Labor Market Slack and Monetary Policy
April 3, 2015
A fundamental cornerstone of modern macroeconomics is that the economy has a balanced-growth path that is characterized by stable inflation as well as steady growth of production and employment. In effect, if the economy becomes "overheated" and persistently exceeds its balanced-growth path, then the most notable symptom will be an acceleration of nominal wages and prices and hence inflation overshooting the central bank's target. Conversely, a persistent shortfall in economic activity and employment not only has substantial adverse effects on households' well-being but is also associated with downward pressure on wages and prices and hence with inflation falling persistently short of the central bank's target. Thus, ongoing assessments of the contours of the balanced-growth path-and of signicant deviations from that path-are a crucial element of the design and communication of monetary policy, especially for a central bank with a legal mandate to foster maximum employment and price stability.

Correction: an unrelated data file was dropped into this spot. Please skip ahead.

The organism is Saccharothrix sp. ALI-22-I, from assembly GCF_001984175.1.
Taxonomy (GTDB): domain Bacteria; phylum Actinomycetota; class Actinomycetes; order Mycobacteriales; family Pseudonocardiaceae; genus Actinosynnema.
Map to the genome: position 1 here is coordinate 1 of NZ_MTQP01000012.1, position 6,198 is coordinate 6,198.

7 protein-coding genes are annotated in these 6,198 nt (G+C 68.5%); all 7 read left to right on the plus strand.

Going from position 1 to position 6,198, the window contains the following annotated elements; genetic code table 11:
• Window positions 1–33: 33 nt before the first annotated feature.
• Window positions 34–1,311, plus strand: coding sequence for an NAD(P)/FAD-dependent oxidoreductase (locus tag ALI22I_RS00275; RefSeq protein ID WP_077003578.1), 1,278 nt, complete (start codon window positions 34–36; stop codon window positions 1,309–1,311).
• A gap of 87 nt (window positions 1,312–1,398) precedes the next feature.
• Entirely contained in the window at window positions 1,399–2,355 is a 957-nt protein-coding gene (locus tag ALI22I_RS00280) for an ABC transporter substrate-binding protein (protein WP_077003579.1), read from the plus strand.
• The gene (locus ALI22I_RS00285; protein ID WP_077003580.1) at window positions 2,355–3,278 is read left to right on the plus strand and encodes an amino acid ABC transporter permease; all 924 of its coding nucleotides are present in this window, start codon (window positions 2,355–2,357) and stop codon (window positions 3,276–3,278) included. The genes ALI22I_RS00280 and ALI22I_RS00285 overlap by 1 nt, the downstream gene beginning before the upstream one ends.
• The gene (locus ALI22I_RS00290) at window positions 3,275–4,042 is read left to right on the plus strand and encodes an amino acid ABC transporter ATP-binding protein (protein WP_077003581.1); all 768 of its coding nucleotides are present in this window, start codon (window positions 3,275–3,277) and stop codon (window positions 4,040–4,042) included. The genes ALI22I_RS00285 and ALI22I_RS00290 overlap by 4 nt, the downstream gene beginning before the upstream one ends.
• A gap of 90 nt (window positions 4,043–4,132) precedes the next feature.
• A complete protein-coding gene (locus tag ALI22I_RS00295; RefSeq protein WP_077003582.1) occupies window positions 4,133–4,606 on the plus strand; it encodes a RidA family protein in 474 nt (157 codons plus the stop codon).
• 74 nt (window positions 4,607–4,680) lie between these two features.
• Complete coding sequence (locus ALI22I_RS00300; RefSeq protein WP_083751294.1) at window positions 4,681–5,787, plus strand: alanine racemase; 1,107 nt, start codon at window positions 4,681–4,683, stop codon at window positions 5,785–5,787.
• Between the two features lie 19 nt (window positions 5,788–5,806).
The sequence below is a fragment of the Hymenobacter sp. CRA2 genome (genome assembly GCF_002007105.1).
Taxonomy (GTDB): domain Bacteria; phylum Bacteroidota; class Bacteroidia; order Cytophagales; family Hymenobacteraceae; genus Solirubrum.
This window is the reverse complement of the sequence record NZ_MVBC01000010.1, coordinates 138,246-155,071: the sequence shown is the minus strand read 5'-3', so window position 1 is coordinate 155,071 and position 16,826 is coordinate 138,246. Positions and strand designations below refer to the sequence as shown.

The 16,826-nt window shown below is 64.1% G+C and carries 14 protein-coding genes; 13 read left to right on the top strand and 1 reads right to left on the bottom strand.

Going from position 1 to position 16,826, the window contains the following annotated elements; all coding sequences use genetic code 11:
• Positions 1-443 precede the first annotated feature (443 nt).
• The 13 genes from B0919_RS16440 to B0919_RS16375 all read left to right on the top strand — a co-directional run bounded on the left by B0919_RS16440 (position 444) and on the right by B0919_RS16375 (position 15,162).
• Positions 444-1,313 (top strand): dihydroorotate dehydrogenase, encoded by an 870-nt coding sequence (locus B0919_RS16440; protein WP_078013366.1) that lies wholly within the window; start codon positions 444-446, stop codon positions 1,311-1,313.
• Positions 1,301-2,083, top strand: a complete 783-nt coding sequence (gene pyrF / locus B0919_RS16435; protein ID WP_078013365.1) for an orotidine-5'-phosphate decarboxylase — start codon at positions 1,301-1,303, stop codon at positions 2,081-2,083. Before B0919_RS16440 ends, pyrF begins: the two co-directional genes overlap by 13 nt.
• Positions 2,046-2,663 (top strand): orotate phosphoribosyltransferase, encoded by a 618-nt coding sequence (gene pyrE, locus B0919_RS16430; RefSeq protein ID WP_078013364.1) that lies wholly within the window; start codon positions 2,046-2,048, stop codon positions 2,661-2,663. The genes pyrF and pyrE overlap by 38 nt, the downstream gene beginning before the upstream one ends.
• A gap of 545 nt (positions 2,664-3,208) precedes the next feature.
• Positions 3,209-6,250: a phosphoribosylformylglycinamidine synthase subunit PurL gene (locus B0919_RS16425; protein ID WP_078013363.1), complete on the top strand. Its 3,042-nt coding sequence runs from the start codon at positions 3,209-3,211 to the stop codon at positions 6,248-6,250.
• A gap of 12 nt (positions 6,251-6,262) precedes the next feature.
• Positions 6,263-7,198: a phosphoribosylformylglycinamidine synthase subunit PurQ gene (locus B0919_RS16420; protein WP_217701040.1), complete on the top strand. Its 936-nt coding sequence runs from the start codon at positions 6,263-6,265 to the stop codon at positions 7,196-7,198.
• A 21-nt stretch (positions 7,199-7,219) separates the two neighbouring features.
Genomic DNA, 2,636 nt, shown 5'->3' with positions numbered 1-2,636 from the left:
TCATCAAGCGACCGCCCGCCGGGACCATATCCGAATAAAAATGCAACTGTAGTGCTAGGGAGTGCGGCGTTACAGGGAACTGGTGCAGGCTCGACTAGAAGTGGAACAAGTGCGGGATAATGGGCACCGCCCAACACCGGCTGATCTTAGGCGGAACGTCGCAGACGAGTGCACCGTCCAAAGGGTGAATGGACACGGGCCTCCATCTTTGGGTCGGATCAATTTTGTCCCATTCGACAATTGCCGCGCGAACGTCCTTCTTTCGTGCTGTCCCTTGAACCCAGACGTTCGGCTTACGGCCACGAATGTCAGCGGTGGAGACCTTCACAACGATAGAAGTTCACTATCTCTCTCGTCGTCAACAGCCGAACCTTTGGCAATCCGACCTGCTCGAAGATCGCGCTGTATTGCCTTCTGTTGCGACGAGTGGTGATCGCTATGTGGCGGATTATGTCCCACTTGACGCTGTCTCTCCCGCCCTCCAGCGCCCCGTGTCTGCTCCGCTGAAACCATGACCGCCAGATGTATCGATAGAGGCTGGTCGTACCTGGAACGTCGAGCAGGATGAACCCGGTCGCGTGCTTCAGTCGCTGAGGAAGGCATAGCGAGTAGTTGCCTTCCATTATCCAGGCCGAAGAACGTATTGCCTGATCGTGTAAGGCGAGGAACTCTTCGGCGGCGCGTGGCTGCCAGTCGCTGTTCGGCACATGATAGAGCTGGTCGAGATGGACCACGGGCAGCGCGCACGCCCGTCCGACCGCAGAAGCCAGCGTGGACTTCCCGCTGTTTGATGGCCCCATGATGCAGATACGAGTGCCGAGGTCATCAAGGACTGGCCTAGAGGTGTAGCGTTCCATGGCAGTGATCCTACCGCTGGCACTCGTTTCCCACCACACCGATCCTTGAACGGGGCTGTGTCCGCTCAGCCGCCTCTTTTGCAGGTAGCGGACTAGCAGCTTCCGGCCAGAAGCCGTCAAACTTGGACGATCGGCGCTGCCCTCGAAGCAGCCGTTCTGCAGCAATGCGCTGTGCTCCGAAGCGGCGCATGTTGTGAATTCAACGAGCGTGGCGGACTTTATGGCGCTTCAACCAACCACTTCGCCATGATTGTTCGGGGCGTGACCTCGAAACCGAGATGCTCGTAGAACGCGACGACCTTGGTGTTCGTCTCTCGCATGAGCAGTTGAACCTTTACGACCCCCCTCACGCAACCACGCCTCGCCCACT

In gauging movements in labor market slack over previous business cycles, macroeconomists have generally focused on the gap between the conventional unemployment rate (that is, the incidence of people who are out of work and actively searching for a job) and the "natural rate of unemployment" judged to be consistent with the balanced-growth path. In the wake of a severe recession and a sluggish recovery, however, the conventional unemployment gap can be a relatively poor or even misleading indicator of labor market slack. In particular, assessments of the shortfall of employment from the balanced-growth path should also incorporate the extent of hidden unemployment (that is, people who are not actively searching but who would rejoin the labor force if the job market were stronger) and the incidence of underemployment (that is, people working part-time who want a full-time job).
In this paper, we begin by examining the evolution of U.S. labor market slack over recent years and show that underemployment and hidden unemployment currently account for the bulk of the employment gap. Our benchmark assessment of the current magnitude of the shortfall in U.S. employment-including the incidence of underemployment and hidden unemployment is equivalent to about 3.3 million full-time jobs. Moreover, the uncertainty surrounding that assessment is clearly skewed to the upside, so that the actual shortfall in employment might well be twice as large.